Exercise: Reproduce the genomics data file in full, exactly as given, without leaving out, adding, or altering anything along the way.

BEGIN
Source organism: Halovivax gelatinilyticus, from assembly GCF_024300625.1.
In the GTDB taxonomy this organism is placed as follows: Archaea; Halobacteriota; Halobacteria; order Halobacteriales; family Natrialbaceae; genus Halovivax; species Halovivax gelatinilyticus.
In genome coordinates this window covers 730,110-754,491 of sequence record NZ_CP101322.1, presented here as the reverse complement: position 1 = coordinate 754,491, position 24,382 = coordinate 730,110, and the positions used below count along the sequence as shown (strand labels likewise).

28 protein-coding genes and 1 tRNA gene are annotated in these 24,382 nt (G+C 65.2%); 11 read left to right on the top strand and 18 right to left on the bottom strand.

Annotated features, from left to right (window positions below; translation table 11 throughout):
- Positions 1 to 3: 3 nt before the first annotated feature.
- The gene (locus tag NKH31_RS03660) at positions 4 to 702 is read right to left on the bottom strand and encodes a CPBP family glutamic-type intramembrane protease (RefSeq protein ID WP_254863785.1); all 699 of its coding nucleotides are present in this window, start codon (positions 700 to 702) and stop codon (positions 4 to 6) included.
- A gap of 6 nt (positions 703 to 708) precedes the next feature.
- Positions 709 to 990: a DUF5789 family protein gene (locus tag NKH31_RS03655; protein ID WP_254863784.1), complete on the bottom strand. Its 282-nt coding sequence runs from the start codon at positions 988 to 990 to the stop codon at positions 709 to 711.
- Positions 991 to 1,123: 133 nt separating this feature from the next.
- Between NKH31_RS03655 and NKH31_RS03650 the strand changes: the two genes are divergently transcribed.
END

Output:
Source organism: Halovivax gelatinilyticus, from assembly GCF_024300625.1.
In the GTDB taxonomy this organism is placed as follows: Archaea; Halobacteriota; Halobacteria; order Halobacteriales; family Natrialbaceae; genus Halovivax; species Halovivax gelatinilyticus.
In genome coordinates this window covers 730,110-754,491 of sequence record NZ_CP101322.1, presented here as the reverse complement: position 1 = coordinate 754,491, position 24,382 = coordinate 730,110, and the positions used below count along the sequence as shown (strand labels likewise).

28 protein-coding genes and 1 tRNA gene are annotated in these 24,382 nt (G+C 65.2%); 11 read left to right on the top strand and 18 right to left on the bottom strand.

Annotated features, from left to right (window positions below; translation table 11 throughout):
- Positions 1 to 3: 3 nt before the first annotated feature.
- The gene (locus tag NKH31_RS03660) at positions 4 to 702 is read right to left on the bottom strand and encodes a CPBP family glutamic-type intramembrane protease (RefSeq protein ID WP_254863785.1); all 699 of its coding nucleotides are present in this window, start codon (positions 700 to 702) and stop codon (positions 4 to 6) included.
- A gap of 6 nt (positions 703 to 708) precedes the next feature.
- Positions 709 to 990: a DUF5789 family protein gene (locus tag NKH31_RS03655; protein ID WP_254863784.1), complete on the bottom strand. Its 282-nt coding sequence runs from the start codon at positions 988 to 990 to the stop codon at positions 709 to 711.
- Positions 991 to 1,123: 133 nt separating this feature from the next.
- Between NKH31_RS03655 and NKH31_RS03650 the strand changes: the two genes are divergently transcribed.